Friday, April 24, 2015


Telling a compelling (thrilling) Young Adult story.

What is Young Adult horror?

You're not even safe
in your own bed!
            Our first two books in The Dimensions in Death series, Pitch Green and Mojave Green, are the start of what our publisher has labeled as “young adult horror.”  The tale is based on a scary story we told as kids to our siblings and friends (and sometimes to strangers and non-friends).  These two books combine terror, suspense and mystery, moving at a breathtaking pace as our protagonists fight for their lives, battling a monstrous evil presence hiding in and around an old, deserted mansion in Trona, California, a small mining town, located near Death Valley in a desolate region of the Mojave Desert.
            While our series is labeled “young adult horror” (and this is because our story is an all-age appropriate tale about life-and-death encounters with unearthly monsters), we are not completely comfortable with our placement in that genre.  First, we rely more on suspense and mystery (more like a thriller), rather than blood and gore (no gratuitous violence), to tell our scary story.  Second, our monsters are justified by logical principles of theoretical science, not mysticism and magic.  But, we are not science fiction either, so we are left with the horror label for lack of a more exact category.
Fortunately, most teens grow out of
the zombie phase.
            In truth, we’re not sure what our genre is, but we do know what we like.  Both in the books we write as well as in the books we read, we like a fast-moving, compelling story of mystery, suspense and terror about unusual characters with an imaginative plot for a young adult audience, meaning it hits home for teens.  The higher the stakes the better, and life-or-death stakes are pretty high.  As with any reader, youth readers must be courted with conflict and entrapped by suspense.
            A young reader wants to be immersed in a world of new beginnings and exciting transitions, a world where anything is possible and hope is a guiding star.  A world of despair, overwhelmed by failed dreams and missed opportunities, is for an older, more-jaded audience.  A young adult plot says we don’t give up, we will find a way to succeed because life is about happiness, is worth the sacrifices we make, and will bring a happy ending in the long run.  That is the kind of book that we like to read as well as write.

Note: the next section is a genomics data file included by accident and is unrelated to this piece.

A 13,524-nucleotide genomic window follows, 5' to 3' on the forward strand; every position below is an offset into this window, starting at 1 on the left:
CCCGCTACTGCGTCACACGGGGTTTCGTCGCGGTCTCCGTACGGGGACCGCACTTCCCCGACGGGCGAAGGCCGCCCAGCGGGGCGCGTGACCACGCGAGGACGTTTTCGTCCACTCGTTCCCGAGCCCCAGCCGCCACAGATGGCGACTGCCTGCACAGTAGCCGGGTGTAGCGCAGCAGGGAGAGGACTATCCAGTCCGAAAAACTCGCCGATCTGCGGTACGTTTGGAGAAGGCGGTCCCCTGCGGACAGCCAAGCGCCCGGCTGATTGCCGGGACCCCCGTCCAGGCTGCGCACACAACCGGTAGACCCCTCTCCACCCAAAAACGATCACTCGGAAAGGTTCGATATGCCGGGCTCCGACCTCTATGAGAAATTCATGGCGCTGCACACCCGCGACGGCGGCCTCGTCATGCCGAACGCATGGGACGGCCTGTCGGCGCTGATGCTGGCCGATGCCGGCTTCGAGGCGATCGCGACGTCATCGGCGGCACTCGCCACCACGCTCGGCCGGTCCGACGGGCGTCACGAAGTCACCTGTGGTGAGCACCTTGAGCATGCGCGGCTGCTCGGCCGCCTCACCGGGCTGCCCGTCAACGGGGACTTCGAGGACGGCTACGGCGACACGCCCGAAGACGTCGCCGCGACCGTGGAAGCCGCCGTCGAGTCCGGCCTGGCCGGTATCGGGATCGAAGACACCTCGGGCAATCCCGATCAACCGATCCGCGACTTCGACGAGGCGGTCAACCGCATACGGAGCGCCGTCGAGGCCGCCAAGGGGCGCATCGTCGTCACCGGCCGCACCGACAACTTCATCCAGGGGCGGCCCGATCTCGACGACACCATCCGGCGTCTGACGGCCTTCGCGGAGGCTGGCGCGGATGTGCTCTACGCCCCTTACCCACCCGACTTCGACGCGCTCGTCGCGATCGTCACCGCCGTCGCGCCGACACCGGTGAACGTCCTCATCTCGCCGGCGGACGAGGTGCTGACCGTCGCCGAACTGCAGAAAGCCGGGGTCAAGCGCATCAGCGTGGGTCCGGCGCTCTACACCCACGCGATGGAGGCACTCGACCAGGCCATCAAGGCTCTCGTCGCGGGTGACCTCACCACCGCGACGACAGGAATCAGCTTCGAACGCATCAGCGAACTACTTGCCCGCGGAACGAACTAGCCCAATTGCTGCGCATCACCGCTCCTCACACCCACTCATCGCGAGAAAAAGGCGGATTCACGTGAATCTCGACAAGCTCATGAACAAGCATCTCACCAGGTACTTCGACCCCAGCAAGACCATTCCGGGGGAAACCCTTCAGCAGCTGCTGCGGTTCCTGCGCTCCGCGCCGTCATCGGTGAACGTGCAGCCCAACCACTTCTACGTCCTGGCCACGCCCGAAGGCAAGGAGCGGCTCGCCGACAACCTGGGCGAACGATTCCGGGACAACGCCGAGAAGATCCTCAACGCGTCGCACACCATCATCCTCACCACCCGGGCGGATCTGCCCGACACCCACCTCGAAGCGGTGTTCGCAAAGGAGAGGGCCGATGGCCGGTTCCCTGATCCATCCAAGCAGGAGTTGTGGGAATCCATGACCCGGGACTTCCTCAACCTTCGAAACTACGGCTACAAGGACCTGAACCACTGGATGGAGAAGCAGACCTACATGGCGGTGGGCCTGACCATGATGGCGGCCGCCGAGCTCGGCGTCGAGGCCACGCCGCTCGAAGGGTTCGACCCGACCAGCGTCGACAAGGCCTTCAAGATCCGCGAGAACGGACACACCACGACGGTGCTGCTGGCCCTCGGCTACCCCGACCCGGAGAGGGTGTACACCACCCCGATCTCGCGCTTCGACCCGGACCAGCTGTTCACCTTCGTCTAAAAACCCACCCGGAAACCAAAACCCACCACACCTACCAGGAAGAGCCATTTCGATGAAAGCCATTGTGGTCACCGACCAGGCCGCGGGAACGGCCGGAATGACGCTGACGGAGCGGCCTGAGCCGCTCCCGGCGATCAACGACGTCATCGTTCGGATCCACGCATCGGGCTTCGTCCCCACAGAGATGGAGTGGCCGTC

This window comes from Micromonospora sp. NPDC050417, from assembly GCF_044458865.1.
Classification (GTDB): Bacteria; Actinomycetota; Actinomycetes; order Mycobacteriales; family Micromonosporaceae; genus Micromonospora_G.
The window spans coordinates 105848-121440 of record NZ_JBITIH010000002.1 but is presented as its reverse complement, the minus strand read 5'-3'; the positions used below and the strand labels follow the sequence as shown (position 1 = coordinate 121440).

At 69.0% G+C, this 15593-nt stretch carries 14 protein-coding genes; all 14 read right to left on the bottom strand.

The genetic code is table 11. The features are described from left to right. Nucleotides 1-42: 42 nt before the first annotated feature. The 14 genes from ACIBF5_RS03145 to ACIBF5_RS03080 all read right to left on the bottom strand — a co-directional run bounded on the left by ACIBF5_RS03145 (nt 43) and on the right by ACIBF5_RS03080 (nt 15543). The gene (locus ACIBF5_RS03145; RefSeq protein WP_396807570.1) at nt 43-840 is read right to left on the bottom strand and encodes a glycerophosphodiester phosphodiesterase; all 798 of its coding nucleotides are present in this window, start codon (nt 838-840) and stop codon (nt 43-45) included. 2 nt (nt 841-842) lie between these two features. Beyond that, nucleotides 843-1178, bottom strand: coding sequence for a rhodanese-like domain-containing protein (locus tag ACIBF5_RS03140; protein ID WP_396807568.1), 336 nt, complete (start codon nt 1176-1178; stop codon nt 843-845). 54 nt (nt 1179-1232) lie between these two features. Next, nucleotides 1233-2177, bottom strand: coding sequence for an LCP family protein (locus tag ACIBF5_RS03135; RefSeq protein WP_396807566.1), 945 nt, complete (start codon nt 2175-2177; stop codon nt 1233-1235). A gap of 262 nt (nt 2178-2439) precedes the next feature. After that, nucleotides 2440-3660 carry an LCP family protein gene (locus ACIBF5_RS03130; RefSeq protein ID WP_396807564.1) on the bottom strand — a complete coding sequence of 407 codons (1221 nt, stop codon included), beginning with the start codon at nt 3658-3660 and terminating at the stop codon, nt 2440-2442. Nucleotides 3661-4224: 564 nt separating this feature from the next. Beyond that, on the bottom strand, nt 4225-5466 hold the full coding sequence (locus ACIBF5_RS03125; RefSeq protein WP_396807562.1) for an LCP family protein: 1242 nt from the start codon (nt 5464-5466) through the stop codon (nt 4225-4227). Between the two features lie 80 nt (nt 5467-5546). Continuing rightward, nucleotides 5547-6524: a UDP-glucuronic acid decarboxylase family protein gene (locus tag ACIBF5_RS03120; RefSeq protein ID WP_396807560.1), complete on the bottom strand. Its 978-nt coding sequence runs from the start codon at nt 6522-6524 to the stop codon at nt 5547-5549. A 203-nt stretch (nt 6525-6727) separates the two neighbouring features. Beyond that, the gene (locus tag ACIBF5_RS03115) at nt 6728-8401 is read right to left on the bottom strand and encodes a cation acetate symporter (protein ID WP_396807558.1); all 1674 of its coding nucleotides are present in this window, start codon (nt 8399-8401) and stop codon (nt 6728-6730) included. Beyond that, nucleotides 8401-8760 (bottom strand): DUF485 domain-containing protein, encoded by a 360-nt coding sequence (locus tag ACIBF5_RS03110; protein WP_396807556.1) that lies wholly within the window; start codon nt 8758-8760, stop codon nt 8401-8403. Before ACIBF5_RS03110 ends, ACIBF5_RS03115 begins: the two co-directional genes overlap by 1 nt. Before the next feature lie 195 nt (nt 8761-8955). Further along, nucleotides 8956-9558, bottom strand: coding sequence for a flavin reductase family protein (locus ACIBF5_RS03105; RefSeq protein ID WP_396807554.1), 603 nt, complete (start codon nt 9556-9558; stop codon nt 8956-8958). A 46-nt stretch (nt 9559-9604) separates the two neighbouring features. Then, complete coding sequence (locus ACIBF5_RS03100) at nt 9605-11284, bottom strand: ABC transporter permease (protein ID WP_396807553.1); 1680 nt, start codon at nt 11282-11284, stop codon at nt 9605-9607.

Here are a few of the young adult books by other authors that we have liked:

(1)        The Night Circus by Erin Morgenstern
            Two young people (a girl and a guy in love) are caught up in a fascinating world of conflicting types of magic, existing on the edge of the actual world we live in, where they are placed involuntarily into a situation that requires one to die at the hand of the other by a hidden power and mysterious rules that neither completely understands. The real magic is that they figure out how to play the game by their own rules. The brooding sense of danger and dark mystery continually pulls the reader along.

(2)        The Thief by Megan Whalen Turner
            A likeable, young scoundrel, who is badly treated and whose life seems to be jerked this way and that at the mercy of an international war and corrupt queens and kings, proves that he is capable of not only dictating his own destiny, but also the destiny of large kingdoms and powerful political leaders. The sudden plot twists and ongoing surprises about the protagonist’s true character carries the reader forward.

(3)        The Maze Runner by James Dashner
            Appearing suddenly in an artificial testing environment, like a rat in a maze, with no memory of how he got there, our young hero must figure out how to escape the trap while being subjected to the tension of lost memories and threatening peer pressure as well as a sense of danger arising from a life and death threat not totally understood, yet the youth out smarts his captors and rewrites the rules of the test.  The overpowering tension and suspense of unanswered questions together with the courage of the protagonist pulls the reader through the story.

(4)        The Graveyard Book by Neil Gaiman

            A young boy, who has been trapped his whole life in a graveyard for his own protection and has been raised by the dead, falls in love with a girl from the outside world and must face the evil forces that would destroy him if he is ever going to find a way out of the world of the dead and into the world of the living, where he can finally have a real life for himself.  This is a fresh story with unexpected conflicts, providing the suspense that keeps the reader going to the end.

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